The composer of “White Christmas”, I was told as a kid, lived in California. It’s for sure he didn’t live in Wales!
The whole of our land is struggling to keep going under this blanket of ice and snow. Shops are complaining that there’s no “Christmas rush”, and businesses are having to cope with many staff absentees.
A couple of nights ago, the temperature in Capel Curig, Snowdonia, went down to minus-seventeen, and was under minus-fifteen last night (that’s Celsius, of course).
Here in the village, the roads are sloppy with slush during this temporary thaw. When the frost comes tonight, it will be dangerous even to try leaving one’s home – though doubtless some daft bats will try to do so.
I heard this morning that police in Aberystwyth are stopping motorists who have snow on their car-roofs – apparently, that’s illegal. They’re checking windscreen-nozzles, too: there seems to be a sixty pounds fine if those nozzles are frozen up!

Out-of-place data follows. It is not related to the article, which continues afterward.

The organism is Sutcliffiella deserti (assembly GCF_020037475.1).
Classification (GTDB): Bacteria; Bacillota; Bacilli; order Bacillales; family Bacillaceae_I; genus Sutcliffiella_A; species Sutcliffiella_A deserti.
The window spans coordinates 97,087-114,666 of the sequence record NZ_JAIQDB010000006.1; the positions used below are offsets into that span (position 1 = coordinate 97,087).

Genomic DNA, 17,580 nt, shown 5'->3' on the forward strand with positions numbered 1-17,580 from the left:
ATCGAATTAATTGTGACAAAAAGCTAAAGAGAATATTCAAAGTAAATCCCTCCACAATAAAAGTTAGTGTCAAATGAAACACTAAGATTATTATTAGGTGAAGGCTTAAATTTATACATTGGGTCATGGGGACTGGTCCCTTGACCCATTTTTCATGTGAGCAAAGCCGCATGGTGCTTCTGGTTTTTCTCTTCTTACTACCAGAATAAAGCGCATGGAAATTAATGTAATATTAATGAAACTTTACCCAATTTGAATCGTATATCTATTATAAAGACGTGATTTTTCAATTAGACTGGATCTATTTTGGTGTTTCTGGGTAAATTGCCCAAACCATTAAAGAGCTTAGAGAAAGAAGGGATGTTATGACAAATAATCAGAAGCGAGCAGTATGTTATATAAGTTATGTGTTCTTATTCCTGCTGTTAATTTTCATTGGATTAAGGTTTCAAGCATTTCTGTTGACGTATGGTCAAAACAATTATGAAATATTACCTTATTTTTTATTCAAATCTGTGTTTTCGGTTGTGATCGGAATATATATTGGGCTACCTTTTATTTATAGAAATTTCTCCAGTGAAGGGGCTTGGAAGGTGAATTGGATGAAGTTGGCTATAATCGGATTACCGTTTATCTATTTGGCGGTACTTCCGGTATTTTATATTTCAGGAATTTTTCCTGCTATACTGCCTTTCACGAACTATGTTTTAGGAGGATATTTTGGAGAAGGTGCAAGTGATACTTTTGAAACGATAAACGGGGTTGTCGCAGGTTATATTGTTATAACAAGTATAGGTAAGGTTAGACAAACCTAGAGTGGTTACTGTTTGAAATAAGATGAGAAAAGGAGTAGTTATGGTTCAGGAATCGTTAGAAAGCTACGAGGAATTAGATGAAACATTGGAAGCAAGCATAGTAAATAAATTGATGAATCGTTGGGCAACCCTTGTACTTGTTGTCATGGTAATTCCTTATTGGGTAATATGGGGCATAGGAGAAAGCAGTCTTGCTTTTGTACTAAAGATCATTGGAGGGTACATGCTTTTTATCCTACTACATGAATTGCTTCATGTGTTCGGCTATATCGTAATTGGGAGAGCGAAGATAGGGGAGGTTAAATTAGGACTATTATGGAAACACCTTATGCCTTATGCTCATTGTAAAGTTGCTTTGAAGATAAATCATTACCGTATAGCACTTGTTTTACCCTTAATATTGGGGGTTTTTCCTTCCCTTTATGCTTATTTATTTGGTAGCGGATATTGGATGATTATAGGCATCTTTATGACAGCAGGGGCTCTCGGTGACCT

We have abandoned plans to go over to see Liz and her family up in Devil’s Bridge over Christmas and Boxing Day. It seems that the snow is to return, and they couldn’t get off their little estate this morning to take Ceri for her pregnancy-scan (reappointed for 11th January).
And I can’t see us getting to Aber to shop until at least the middle of next week.
Today, we’ve reached the Solstice and, eventually, we shall notice that there’s a bit more daylight, which should chuff us all out of our “Winter blues”. February, I noticed from my cabbying days, was when one properly noticed the earlier dawns.
The only way to cope with the current weather conditions is to prepare in advance. Indeed, perhaps we should, as a nation, be encouraged to prepare our homes for all sorts of sudden emergencies, whether they occur in Winter or Summer.
Good job we still have a village-shop. I’ve already stocked up on chocolate . . . just in case . . .
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